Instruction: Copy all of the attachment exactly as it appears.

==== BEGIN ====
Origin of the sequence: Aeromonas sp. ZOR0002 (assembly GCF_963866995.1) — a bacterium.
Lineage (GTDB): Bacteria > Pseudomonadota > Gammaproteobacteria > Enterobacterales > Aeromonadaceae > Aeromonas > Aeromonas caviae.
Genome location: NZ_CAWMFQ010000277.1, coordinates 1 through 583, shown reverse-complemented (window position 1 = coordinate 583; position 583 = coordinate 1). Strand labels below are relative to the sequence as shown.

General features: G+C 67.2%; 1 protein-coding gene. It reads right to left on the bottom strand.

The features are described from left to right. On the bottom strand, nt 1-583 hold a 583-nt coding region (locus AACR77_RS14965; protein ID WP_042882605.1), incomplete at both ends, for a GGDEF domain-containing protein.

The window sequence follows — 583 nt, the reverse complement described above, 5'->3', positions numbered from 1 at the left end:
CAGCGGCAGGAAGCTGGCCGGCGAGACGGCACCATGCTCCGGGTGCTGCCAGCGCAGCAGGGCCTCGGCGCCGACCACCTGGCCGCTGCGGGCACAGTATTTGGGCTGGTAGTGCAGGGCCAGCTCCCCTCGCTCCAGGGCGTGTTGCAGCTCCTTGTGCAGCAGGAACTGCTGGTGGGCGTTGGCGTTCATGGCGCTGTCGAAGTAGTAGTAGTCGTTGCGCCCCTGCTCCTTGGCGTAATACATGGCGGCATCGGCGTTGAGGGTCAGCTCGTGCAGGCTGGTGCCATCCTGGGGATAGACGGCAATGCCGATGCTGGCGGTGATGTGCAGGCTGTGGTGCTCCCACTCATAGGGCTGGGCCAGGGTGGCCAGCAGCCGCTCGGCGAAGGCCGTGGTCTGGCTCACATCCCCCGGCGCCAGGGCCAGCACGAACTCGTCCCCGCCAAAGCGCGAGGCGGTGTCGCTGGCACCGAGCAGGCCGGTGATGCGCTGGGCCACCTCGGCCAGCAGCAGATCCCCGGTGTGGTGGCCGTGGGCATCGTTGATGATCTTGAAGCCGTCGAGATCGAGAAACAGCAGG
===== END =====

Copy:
Origin of the sequence: Aeromonas sp. ZOR0002 (assembly GCF_963866995.1) — a bacterium.
Lineage (GTDB): Bacteria > Pseudomonadota > Gammaproteobacteria > Enterobacterales > Aeromonadaceae > Aeromonas > Aeromonas caviae.
Genome location: NZ_CAWMFQ010000277.1, coordinates 1 through 583, shown reverse-complemented (window position 1 = coordinate 583; position 583 = coordinate 1). Strand labels below are relative to the sequence as shown.

General features: G+C 67.2%; 1 protein-coding gene. It reads right to left on the bottom strand.

The features are described from left to right. On the bottom strand, nt 1-583 hold a 583-nt coding region (locus AACR77_RS14965; protein ID WP_042882605.1), incomplete at both ends, for a GGDEF domain-containing protein.

The window sequence follows — 583 nt, the reverse complement described above, 5'->3', positions numbered from 1 at the left end:
CAGCGGCAGGAAGCTGGCCGGCGAGACGGCACCATGCTCCGGGTGCTGCCAGCGCAGCAGGGCCTCGGCGCCGACCACCTGGCCGCTGCGGGCACAGTATTTGGGCTGGTAGTGCAGGGCCAGCTCCCCTCGCTCCAGGGCGTGTTGCAGCTCCTTGTGCAGCAGGAACTGCTGGTGGGCGTTGGCGTTCATGGCGCTGTCGAAGTAGTAGTAGTCGTTGCGCCCCTGCTCCTTGGCGTAATACATGGCGGCATCGGCGTTGAGGGTCAGCTCGTGCAGGCTGGTGCCATCCTGGGGATAGACGGCAATGCCGATGCTGGCGGTGATGTGCAGGCTGTGGTGCTCCCACTCATAGGGCTGGGCCAGGGTGGCCAGCAGCCGCTCGGCGAAGGCCGTGGTCTGGCTCACATCCCCCGGCGCCAGGGCCAGCACGAACTCGTCCCCGCCAAAGCGCGAGGCGGTGTCGCTGGCACCGAGCAGGCCGGTGATGCGCTGGGCCACCTCGGCCAGCAGCAGATCCCCGGTGTGGTGGCCGTGGGCATCGTTGATGATCTTGAAGCCGTCGAGATCGAGAAACAGCAGG